Congestion spying

Here’s a strong (inadvertent) argument against congestion charges. From the BBC:

Police are to be given live access to London’s congestion charge cameras – allowing them to track all vehicles entering and leaving the zone.

Anti-terror officers will be exempted from parts of the Data Protection Act to allow them to see the date, time and location of vehicles in real time.

They previously had to apply for access on a case-by-case basis.

The Met will produce an annual report for the Information Commissioner, the government’s data protection watchdog who oversees how material from CCTV cameras is used.

The scheme will also be reviewed in three months’ time after an interim report by Met Commissioner Sir Ian Blair, so the home secretary can be “personally satisfied … that the privacy of individuals is protected”, added Mr McNulty.

That would be the same cabinet minister who’s authorized the change in the first place. The invasions of privacy are going to have to be outrageous and publicly known for her to change back.

The stated justification for the additional powers the police will get is the “enduring vehicle-borne terrorist threat to London,” according to Home Secretary Jacqui Smith. Presumably she’s referring the car bombs that didn’t go off, allegedly planted by the doctors whom the police caught without the new power they’re getting. This “threat” will never go away, of course, long after Osama bin Laden has rotted to dust in his grave and nothing’s blown up in a decade.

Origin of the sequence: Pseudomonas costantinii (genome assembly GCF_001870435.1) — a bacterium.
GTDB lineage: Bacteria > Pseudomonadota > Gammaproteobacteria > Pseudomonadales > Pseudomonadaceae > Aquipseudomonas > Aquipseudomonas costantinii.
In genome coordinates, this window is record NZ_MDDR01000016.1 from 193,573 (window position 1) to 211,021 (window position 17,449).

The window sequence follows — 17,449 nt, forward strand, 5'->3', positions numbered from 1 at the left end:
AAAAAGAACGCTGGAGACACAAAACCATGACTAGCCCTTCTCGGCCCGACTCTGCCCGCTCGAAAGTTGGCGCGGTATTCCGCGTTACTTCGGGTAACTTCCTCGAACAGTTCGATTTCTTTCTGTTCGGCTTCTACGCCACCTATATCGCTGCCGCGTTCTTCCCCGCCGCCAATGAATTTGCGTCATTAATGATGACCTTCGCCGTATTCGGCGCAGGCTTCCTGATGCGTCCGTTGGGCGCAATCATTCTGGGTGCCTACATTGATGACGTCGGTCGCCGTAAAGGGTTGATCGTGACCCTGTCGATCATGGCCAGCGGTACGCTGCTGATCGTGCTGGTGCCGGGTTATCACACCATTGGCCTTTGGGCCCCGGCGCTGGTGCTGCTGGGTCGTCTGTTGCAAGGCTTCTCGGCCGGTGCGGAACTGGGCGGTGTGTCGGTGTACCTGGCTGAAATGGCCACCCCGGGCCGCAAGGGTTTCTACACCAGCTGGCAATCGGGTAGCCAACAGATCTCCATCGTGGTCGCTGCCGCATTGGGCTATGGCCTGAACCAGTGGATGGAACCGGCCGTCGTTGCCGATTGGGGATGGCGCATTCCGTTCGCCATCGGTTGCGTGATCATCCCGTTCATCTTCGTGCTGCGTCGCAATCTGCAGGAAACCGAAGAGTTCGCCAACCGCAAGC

There’s always mission creep where government intrusions on privacy are concerned. You let them set up cameras for one very specific reason, and the next thing you know, they’re tailing you in your car, without supervision. What is so wretchedly hard about seeking judicial permission for this kind of thing that fewer and fewer law-enforcement agencies in the world have to bother doing it anymore?

Britain is already off the deep end on surveillance, but this makes things worse, and spoils prospects for future implementations of what is, in principle, a useful and even necessary system.

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One response to “Congestion spying

  1. Pingback: Civil liberties and congestion pricing « Good Morning, Economics

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